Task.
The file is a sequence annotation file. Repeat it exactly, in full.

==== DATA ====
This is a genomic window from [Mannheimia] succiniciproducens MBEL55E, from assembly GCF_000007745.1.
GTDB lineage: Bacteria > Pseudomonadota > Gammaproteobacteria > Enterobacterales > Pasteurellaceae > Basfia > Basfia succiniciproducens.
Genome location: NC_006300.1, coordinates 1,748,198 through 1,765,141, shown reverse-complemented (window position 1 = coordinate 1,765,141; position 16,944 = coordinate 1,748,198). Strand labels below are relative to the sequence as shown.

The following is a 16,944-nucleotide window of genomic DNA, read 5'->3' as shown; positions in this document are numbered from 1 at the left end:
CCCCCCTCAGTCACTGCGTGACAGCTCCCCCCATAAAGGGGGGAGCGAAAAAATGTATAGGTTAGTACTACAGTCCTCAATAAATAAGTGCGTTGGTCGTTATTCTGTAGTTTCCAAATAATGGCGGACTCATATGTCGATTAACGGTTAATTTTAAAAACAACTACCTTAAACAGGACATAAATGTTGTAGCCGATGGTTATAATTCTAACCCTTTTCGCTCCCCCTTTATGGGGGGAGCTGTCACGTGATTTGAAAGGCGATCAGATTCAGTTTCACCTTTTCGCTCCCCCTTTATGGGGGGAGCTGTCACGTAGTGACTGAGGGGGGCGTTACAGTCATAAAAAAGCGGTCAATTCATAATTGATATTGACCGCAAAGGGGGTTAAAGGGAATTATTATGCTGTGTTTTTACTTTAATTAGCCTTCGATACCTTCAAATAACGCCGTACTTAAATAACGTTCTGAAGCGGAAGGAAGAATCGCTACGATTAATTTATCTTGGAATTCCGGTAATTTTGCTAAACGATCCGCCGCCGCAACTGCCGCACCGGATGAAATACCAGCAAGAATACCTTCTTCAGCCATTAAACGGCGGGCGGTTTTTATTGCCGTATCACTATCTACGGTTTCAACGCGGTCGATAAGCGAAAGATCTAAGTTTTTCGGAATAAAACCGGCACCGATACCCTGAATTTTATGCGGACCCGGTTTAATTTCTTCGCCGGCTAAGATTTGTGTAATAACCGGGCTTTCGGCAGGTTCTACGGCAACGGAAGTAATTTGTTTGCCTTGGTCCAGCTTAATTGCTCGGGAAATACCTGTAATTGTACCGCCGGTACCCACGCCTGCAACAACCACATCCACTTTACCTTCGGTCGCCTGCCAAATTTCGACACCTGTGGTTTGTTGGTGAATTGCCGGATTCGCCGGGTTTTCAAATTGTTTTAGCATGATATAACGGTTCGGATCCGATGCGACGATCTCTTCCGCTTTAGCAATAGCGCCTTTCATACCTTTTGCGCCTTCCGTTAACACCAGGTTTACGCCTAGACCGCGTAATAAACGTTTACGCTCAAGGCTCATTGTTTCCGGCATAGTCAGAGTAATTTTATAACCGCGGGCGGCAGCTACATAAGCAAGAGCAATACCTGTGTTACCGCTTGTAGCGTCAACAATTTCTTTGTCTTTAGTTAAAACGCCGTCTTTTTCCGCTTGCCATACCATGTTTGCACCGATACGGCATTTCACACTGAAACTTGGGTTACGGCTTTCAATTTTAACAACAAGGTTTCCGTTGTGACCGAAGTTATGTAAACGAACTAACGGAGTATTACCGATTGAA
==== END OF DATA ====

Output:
This is a genomic window from [Mannheimia] succiniciproducens MBEL55E, from assembly GCF_000007745.1.
GTDB lineage: Bacteria > Pseudomonadota > Gammaproteobacteria > Enterobacterales > Pasteurellaceae > Basfia > Basfia succiniciproducens.
Genome location: NC_006300.1, coordinates 1,748,198 through 1,765,141, shown reverse-complemented (window position 1 = coordinate 1,765,141; position 16,944 = coordinate 1,748,198). Strand labels below are relative to the sequence as shown.

The following is a 16,944-nucleotide window of genomic DNA, read 5'->3' as shown; positions in this document are numbered from 1 at the left end:
CCCCCCTCAGTCACTGCGTGACAGCTCCCCCCATAAAGGGGGGAGCGAAAAAATGTATAGGTTAGTACTACAGTCCTCAATAAATAAGTGCGTTGGTCGTTATTCTGTAGTTTCCAAATAATGGCGGACTCATATGTCGATTAACGGTTAATTTTAAAAACAACTACCTTAAACAGGACATAAATGTTGTAGCCGATGGTTATAATTCTAACCCTTTTCGCTCCCCCTTTATGGGGGGAGCTGTCACGTGATTTGAAAGGCGATCAGATTCAGTTTCACCTTTTCGCTCCCCCTTTATGGGGGGAGCTGTCACGTAGTGACTGAGGGGGGCGTTACAGTCATAAAAAAGCGGTCAATTCATAATTGATATTGACCGCAAAGGGGGTTAAAGGGAATTATTATGCTGTGTTTTTACTTTAATTAGCCTTCGATACCTTCAAATAACGCCGTACTTAAATAACGTTCTGAAGCGGAAGGAAGAATCGCTACGATTAATTTATCTTGGAATTCCGGTAATTTTGCTAAACGATCCGCCGCCGCAACTGCCGCACCGGATGAAATACCAGCAAGAATACCTTCTTCAGCCATTAAACGGCGGGCGGTTTTTATTGCCGTATCACTATCTACGGTTTCAACGCGGTCGATAAGCGAAAGATCTAAGTTTTTCGGAATAAAACCGGCACCGATACCCTGAATTTTATGCGGACCCGGTTTAATTTCTTCGCCGGCTAAGATTTGTGTAATAACCGGGCTTTCGGCAGGTTCTACGGCAACGGAAGTAATTTGTTTGCCTTGGTCCAGCTTAATTGCTCGGGAAATACCTGTAATTGTACCGCCGGTACCCACGCCTGCAACAACCACATCCACTTTACCTTCGGTCGCCTGCCAAATTTCGACACCTGTGGTTTGTTGGTGAATTGCCGGATTCGCCGGGTTTTCAAATTGTTTTAGCATGATATAACGGTTCGGATCCGATGCGACGATCTCTTCCGCTTTAGCAATAGCGCCTTTCATACCTTTTGCGCCTTCCGTTAACACCAGGTTTACGCCTAGACCGCGTAATAAACGTTTACGCTCAAGGCTCATTGTTTCCGGCATAGTCAGAGTAATTTTATAACCGCGGGCGGCAGCTACATAAGCAAGAGCAATACCTGTGTTACCGCTTGTAGCGTCAACAATTTCTTTGTCTTTAGTTAAAACGCCGTCTTTTTCCGCTTGCCATACCATGTTTGCACCGATACGGCATTTCACACTGAAACTTGGGTTACGGCTTTCAATTTTAACAACAAGGTTTCCGTTGTGACCGAAGTTATGTAAACGAACTAACGGAGTATTACCGATTGAA